On whitespace, Campos used Facebook’s famous hackathons as an example. Employees are basically given three days off to go build what they want, with no expectations on output and no required product focus that they must follow. “You never know how these things are going to evolve. And by giving people the ability to fail and giving them the time to fail then you have created the necessary ingredients for innovation,” he said.

3) The Power of Data: “We use data to make decisions on everything. If there’s a product modification that we need to make, if there’s a product launch that we do, you can bet that there is a ton of data behind it that reinforces that this is a good idea,” Campos said.

Just how powerful can data be? Campos used an example he thought CIOs would find particularly relevant, sharing a problem his IT organization helped solve with a data-driven decision. The problem: The sales organization was complaining about how long it took to fill out expense reports. The finance and IT organizations had two competing views on the problem. Finance thought sales was just complaining. IT thought it either needed to build a new solution or get sales to use the mobile version of the existing solution.

Who was right? Neither of them. The data told a different story.

The data found that there was actually a fair amount of mobile adoption of the expense tool. The reason why it was taking sales a long time to submit expense reports was because of a policy issue, Campos said. The policy was simply modified: “With almost no lines of code, we saved every sales person over an hour of time a week. And when we announced this at our sales conference at the beginning of the year, my organization got a giant standing ovation because of this one little policy change. Imagine if we hadn’t used data to make this decision.”

The message on the slide Campos showed as he told this story hit the point home: “Data wins arguments.” He emphasized these takeaways because he said over the next 10 years, CIOS will have a huge opportunity to create economic value on data that their organizations have been sitting on for decades. But to do so requires a change in mindset and a change in leadership.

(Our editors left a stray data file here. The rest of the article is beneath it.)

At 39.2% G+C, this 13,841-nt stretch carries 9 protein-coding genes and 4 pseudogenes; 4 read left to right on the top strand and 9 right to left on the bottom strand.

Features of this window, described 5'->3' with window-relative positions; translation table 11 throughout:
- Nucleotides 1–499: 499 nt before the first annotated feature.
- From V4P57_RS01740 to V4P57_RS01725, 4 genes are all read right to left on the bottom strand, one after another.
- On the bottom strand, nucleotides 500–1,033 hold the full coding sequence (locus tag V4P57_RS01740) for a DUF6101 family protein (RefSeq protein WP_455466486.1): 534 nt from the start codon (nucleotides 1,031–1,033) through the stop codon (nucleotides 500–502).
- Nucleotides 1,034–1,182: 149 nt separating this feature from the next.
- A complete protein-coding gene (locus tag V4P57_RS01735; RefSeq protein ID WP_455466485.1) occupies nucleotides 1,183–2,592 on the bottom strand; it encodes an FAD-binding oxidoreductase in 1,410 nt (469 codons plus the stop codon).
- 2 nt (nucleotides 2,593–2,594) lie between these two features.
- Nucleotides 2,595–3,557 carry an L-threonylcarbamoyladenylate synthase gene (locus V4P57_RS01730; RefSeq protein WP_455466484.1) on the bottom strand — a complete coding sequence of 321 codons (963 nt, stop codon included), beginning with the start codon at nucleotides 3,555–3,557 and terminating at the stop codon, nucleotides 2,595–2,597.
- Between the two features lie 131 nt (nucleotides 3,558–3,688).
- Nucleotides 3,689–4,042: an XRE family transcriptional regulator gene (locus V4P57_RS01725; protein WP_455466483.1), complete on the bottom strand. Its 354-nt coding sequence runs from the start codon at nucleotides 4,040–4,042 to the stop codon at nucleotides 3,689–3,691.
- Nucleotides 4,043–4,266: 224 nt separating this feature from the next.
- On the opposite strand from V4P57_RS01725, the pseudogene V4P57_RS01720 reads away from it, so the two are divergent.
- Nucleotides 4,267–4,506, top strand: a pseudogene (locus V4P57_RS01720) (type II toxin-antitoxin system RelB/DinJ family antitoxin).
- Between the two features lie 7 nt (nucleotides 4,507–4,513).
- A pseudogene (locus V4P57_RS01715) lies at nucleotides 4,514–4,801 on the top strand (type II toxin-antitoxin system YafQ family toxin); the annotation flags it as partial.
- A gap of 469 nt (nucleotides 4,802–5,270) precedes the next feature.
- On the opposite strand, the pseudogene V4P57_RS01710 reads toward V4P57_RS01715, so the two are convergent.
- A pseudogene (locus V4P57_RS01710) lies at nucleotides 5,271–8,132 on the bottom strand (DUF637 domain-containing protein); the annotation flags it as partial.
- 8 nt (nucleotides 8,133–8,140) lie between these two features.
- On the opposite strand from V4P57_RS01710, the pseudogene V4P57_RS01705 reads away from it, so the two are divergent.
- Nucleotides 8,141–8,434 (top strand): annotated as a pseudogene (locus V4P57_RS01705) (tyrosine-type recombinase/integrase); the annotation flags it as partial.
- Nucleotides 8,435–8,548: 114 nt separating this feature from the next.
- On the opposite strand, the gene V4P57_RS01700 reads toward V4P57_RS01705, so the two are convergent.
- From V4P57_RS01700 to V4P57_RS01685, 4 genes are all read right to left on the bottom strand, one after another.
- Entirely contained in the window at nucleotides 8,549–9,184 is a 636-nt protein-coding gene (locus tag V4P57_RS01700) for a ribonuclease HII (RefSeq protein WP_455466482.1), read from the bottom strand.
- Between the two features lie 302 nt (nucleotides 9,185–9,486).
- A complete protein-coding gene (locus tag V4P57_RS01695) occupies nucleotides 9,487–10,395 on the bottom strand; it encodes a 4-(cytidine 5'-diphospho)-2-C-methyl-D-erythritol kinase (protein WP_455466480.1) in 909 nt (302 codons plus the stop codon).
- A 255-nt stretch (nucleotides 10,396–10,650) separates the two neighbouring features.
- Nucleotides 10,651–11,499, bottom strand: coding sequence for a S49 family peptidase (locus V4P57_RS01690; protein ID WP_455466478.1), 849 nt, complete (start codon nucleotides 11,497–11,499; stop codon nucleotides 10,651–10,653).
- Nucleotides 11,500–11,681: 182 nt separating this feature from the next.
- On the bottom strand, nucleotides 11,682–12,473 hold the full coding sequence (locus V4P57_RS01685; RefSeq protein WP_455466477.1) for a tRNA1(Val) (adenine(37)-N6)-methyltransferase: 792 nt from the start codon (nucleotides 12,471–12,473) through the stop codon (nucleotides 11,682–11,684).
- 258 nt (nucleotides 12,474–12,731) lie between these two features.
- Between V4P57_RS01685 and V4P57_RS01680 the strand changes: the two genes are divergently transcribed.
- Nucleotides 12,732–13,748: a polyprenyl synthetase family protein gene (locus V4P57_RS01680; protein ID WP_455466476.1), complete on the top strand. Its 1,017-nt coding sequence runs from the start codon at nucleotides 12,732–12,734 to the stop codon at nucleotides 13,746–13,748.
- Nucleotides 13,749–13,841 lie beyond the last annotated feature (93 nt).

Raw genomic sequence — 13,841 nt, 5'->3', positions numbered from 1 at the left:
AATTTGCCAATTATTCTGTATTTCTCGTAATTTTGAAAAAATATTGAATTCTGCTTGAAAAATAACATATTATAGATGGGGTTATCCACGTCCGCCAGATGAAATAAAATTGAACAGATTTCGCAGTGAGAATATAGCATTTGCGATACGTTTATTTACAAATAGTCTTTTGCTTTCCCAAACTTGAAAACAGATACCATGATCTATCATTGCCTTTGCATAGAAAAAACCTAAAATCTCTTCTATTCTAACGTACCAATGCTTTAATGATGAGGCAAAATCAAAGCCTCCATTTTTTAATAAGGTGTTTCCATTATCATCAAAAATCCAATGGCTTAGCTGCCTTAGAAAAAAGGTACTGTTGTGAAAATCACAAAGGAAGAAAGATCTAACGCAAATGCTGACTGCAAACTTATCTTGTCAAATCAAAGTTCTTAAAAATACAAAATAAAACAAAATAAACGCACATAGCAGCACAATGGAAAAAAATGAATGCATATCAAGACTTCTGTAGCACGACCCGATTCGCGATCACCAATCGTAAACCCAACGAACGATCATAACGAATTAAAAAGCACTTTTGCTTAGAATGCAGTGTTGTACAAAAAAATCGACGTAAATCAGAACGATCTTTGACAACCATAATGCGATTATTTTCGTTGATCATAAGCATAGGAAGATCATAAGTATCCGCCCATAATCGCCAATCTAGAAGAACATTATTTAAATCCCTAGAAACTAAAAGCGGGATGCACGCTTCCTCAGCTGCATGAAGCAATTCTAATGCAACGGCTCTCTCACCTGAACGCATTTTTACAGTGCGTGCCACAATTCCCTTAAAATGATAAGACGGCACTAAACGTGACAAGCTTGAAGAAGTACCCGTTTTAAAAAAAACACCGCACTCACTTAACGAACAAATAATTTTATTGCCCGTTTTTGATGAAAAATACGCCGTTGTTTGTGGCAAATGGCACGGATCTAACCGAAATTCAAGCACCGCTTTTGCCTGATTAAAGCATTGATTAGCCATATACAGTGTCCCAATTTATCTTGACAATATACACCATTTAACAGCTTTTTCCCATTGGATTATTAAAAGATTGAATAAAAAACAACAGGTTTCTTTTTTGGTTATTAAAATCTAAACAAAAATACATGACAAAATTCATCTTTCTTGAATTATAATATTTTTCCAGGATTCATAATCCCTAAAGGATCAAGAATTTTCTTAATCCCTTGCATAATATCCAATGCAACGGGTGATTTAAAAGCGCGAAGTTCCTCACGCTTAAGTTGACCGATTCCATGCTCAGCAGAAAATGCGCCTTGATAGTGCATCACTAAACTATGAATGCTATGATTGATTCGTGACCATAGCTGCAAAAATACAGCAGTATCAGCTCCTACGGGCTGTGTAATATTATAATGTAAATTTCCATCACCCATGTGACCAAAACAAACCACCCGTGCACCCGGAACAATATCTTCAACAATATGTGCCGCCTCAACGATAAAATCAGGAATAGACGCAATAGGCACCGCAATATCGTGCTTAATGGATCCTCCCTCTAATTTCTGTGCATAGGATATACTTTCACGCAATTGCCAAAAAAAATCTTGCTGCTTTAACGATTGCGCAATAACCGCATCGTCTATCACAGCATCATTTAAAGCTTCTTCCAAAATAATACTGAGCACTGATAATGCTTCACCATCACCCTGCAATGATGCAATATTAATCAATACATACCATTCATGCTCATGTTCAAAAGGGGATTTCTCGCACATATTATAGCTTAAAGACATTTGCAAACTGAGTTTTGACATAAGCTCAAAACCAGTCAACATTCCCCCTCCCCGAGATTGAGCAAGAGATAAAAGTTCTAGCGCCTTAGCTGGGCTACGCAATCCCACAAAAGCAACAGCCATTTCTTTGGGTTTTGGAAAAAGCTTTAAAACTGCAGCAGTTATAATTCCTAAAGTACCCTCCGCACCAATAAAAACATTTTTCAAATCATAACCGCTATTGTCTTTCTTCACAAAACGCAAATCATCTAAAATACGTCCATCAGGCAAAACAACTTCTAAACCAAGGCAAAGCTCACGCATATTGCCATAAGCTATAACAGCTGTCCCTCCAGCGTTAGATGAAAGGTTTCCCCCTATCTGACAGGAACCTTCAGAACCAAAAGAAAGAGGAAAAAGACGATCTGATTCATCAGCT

The power of data-driven business models

“Data is a powerful model for technology organizations to create economic value,” Campos said. If you get it right, data can be a unique source of differentiation because you can’t easily replicate data.

So what are the ingredients of a successful data-based business model? Campos emphasized sourcing, processing capability, utility, and scarcity. In particular, he said to look for unique sourcing for your data.

The opportunities data open up include, cost optimization, user experience, and revenue models. The issues CIOs can expect to run into as they dig into their data are: Information security; privacy expectations and regulation; leadership and culture; pace of innovation.

Campos emphasized the importance of privacy: “There are implicit and explicit privacy expectations that users have, and they have to be honored and respected.”

He left the audience with this question: “What are your information assets?”

Ginny Holden is an independent consultant who brings the practice of IT to life through memorable storytelling.